Previous investigations examined sources and sinks of mercury to Sinclair Inlet based on historic and new data. This included an evaluation of mercury concentrations from various sources and mercury loadings from industrial discharges and groundwater flowing from the Bremerton naval complex to Sinclair Inlet. This report provides new data from four potential sources of mercury to Sinclair Inlet: (1) filtered and particulate total mercury concentrations of creek water during the wet season, (2) filtered and particulate total mercury releases from the Navy steam plant following changes in the water softening process and discharge operations, (3) release of mercury from soils to groundwater in two landfill areas at the Bremerton naval complex, and (4) total mercury concentrations of solids in dry dock sumps that were not affected by bias from sequential sampling.
The previous estimate of the loading of filtered total mercury from Sinclair Inlet creeks was based solely on dry season samples. Concentrations of filtered total mercury in creek samples collected during wet weather were significantly higher than dry weather concentrations, which increased the estimated loading of filtered total mercury from creek basins from 27.1 to 78.1 grams per year.
Changes in the concentrations and loading of filtered and particulate total mercury in the effluent of the steam plant were investigated after the water softening process was changed from ion-exchange to reverse osmosis and the discharge of stack blow-down wash began to be diverted to the municipal water-treatment plant. These changes reduced the concentrations of filtered and particulate total mercury from the steam plant of the Bremerton naval complex, which resulted in reduced loadings of filtered total mercury from 5.9 to 0.15 grams per year.
Previous investigations identified three fill areas on the Bremerton naval complex, of which the western fill area is thought to be the largest source of mercury on the base. Studies of groundwater in the other two fill areas were conducted under worst-case higher high tidal conditions. A December 2011 study found that concentrations of filtered total mercury in the well in the fill area on the eastern boundary of the Bremerton naval complex were less than or equal to 11 nanograms per liter, indicating that releases from the eastern area were unlikely. In addition, concentrations of total mercury of solids were low (<3 milligrams per kilogram). In contrast, data from the November 2011 study indicated that the concentrations of filtered total mercury in the well located in the central fill area had tidally influenced concentrations of up to 500 nanograms per liter and elevated concentrations of total mercury of solids (29–41 milligrams per kilogram). This suggests that releases from this area, which has not been previously studied in detail, may be substantial.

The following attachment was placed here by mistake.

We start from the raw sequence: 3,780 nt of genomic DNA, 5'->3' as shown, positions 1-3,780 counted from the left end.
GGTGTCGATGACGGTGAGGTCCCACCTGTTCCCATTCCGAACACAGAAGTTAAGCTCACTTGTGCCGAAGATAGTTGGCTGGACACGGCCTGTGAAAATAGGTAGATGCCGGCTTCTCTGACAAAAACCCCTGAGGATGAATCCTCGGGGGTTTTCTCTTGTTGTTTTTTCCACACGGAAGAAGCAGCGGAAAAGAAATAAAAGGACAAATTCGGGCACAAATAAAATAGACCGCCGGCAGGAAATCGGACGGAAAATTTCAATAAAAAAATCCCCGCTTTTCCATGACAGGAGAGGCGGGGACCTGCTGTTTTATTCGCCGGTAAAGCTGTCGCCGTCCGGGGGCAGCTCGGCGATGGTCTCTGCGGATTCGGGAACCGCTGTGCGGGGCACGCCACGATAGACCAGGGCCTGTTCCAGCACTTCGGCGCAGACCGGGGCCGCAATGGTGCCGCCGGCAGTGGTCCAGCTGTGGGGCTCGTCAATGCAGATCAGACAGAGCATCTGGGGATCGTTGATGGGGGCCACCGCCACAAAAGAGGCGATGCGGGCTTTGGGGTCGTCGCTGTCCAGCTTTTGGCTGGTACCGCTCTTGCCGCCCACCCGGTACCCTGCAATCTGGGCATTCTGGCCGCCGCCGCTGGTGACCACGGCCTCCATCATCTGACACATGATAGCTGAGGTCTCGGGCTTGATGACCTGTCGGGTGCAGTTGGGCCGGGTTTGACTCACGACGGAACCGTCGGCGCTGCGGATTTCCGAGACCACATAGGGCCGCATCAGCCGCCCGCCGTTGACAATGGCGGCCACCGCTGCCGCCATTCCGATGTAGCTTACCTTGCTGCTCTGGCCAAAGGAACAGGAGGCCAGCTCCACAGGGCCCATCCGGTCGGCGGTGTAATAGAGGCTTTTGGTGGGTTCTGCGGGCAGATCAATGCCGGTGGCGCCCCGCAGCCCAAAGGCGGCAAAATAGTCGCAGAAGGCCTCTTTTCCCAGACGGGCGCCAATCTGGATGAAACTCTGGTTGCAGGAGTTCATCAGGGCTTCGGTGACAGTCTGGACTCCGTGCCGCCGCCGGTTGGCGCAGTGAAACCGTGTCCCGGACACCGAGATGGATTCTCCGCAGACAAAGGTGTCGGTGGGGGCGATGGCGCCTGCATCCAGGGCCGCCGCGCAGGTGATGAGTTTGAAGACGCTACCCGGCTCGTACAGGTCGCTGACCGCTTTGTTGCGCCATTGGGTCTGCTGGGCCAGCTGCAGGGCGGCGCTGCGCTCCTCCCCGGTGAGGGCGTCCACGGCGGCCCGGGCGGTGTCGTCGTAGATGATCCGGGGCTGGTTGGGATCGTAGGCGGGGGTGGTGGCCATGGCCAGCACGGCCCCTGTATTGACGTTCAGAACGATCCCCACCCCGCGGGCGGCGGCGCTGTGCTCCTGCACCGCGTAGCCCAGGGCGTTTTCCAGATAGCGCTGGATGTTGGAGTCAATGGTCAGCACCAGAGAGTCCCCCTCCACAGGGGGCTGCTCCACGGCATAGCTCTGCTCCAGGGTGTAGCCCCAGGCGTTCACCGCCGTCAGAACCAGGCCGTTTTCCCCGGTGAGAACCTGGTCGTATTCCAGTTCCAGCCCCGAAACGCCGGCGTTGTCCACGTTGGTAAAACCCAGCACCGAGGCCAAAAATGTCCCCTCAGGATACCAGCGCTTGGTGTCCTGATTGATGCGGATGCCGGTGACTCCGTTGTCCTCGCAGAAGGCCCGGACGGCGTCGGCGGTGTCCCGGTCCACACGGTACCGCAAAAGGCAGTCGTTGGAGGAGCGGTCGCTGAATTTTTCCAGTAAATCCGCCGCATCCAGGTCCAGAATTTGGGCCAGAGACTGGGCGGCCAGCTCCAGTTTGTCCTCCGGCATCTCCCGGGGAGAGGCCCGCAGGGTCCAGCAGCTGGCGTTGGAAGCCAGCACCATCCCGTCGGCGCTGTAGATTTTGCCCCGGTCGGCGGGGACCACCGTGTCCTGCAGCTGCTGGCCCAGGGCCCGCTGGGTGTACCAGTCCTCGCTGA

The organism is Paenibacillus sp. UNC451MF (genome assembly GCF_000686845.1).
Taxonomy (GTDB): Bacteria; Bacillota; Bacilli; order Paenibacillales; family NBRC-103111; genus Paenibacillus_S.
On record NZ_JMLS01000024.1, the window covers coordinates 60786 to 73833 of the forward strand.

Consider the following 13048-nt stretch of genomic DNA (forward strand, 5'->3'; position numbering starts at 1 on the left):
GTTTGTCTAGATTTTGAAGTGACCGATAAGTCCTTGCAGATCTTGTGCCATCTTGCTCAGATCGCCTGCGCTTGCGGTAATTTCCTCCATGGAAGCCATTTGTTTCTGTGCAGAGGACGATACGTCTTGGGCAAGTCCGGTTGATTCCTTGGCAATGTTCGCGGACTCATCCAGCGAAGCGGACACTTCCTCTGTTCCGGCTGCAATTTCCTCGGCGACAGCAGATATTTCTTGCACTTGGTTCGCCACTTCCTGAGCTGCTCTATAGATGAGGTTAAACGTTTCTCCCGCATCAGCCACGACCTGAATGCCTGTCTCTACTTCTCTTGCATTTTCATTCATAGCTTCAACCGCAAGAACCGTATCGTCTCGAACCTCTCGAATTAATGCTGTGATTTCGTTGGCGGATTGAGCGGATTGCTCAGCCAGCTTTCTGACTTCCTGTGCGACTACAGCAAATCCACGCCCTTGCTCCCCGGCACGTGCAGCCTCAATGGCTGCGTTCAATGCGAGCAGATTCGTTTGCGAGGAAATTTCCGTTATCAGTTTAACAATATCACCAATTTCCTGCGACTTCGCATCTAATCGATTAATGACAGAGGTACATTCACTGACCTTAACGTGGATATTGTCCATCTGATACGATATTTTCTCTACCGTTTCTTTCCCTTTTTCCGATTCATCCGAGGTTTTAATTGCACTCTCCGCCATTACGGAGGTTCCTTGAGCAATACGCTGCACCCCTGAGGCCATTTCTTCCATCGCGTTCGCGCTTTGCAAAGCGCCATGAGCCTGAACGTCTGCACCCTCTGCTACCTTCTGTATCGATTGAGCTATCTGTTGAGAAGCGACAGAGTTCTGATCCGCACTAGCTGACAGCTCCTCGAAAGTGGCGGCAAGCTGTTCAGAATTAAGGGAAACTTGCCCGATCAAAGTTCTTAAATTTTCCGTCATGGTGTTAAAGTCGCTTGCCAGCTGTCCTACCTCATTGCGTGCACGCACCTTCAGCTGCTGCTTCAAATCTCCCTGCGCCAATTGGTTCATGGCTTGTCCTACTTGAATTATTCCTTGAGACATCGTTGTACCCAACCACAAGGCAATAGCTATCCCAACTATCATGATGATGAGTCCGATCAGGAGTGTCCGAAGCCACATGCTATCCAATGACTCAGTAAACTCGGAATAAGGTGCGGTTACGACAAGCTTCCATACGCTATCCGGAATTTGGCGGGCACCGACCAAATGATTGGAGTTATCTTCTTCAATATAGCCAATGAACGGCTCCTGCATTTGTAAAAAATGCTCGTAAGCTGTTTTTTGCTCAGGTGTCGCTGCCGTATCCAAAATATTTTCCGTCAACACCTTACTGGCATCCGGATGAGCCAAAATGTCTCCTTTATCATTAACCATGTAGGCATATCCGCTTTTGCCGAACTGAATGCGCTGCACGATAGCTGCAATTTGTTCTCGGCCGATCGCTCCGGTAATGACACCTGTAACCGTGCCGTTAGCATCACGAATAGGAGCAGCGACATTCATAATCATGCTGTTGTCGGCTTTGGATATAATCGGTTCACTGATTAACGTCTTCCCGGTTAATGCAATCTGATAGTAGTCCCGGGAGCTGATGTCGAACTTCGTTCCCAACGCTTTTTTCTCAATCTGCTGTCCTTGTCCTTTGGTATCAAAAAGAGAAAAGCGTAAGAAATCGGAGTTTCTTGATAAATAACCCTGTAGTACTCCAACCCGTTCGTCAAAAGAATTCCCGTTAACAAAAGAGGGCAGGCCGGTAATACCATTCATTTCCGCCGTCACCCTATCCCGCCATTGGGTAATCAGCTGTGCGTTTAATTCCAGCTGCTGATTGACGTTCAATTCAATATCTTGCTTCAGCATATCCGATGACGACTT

Previous measurements of total mercury of suspended solids in the dry dock discharges revealed high concentration of total mercury when suspended-solids concentrations were low. However, this result could have been owing to bias from sequential sampling during changing suspended‑solids concentrations. Sampling of two dry dock systems on the complex in a manner that precluded this bias confirmed that suspended-solids concentrations and total mercury concentrations of suspended solids varied considerably during pumping cycles. These new data result in revised estimates of solids loadings from the dry docks. Although most of the solids discharged by the dry docks seem to be recycled Operable Unit B Marine sediment, a total of about 3.2 metric tons of solids per year containing high concentrations of total mercury were estimated to be discharged by the two dry dock systems. A simple calculation, in which solids (from dry docks, the steam plant, and tidal flushing of the largest stormwater drain) are widely dispersed throughout Operable Unit B Marine, suggests that Bremerton naval complex solids would likely have little effect on Operable Unit B Marine sediments because of high concentrations of mercury already present in the sediment.
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USGS Numbered Series
Improved estimates of filtered total mercury loadings and total mercury concentrations of solids from potential sources to Sinclair Inlet, Kitsap County, Washington